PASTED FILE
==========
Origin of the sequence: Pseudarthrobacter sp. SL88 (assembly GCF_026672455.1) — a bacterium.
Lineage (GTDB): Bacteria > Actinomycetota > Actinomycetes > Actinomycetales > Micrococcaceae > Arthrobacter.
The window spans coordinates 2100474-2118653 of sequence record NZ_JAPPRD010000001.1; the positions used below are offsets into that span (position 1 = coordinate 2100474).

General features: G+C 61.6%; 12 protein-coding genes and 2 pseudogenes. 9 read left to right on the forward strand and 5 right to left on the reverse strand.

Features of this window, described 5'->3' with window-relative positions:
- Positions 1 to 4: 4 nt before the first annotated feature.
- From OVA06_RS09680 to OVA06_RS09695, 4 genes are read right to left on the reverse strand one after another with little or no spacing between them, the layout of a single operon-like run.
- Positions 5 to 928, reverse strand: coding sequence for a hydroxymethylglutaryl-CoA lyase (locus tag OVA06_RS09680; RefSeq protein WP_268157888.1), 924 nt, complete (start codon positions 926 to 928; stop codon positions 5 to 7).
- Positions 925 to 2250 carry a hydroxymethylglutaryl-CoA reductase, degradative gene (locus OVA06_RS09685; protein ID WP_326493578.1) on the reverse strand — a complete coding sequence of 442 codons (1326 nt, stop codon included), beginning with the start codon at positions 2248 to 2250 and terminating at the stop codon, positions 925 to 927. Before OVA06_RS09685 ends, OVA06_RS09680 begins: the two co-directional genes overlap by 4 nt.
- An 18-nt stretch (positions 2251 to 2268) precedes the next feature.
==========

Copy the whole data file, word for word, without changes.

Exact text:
Origin of the sequence: Pseudarthrobacter sp. SL88 (assembly GCF_026672455.1) — a bacterium.
Lineage (GTDB): Bacteria > Actinomycetota > Actinomycetes > Actinomycetales > Micrococcaceae > Arthrobacter.
The window spans coordinates 2100474-2118653 of sequence record NZ_JAPPRD010000001.1; the positions used below are offsets into that span (position 1 = coordinate 2100474).

General features: G+C 61.6%; 12 protein-coding genes and 2 pseudogenes. 9 read left to right on the forward strand and 5 right to left on the reverse strand.

Features of this window, described 5'->3' with window-relative positions:
- Positions 1 to 4: 4 nt before the first annotated feature.
- From OVA06_RS09680 to OVA06_RS09695, 4 genes are read right to left on the reverse strand one after another with little or no spacing between them, the layout of a single operon-like run.
- Positions 5 to 928, reverse strand: coding sequence for a hydroxymethylglutaryl-CoA lyase (locus tag OVA06_RS09680; RefSeq protein WP_268157888.1), 924 nt, complete (start codon positions 926 to 928; stop codon positions 5 to 7).
- Positions 925 to 2250 carry a hydroxymethylglutaryl-CoA reductase, degradative gene (locus OVA06_RS09685; protein ID WP_326493578.1) on the reverse strand — a complete coding sequence of 442 codons (1326 nt, stop codon included), beginning with the start codon at positions 2248 to 2250 and terminating at the stop codon, positions 925 to 927. Before OVA06_RS09685 ends, OVA06_RS09680 begins: the two co-directional genes overlap by 4 nt.
- An 18-nt stretch (positions 2251 to 2268) precedes the next feature.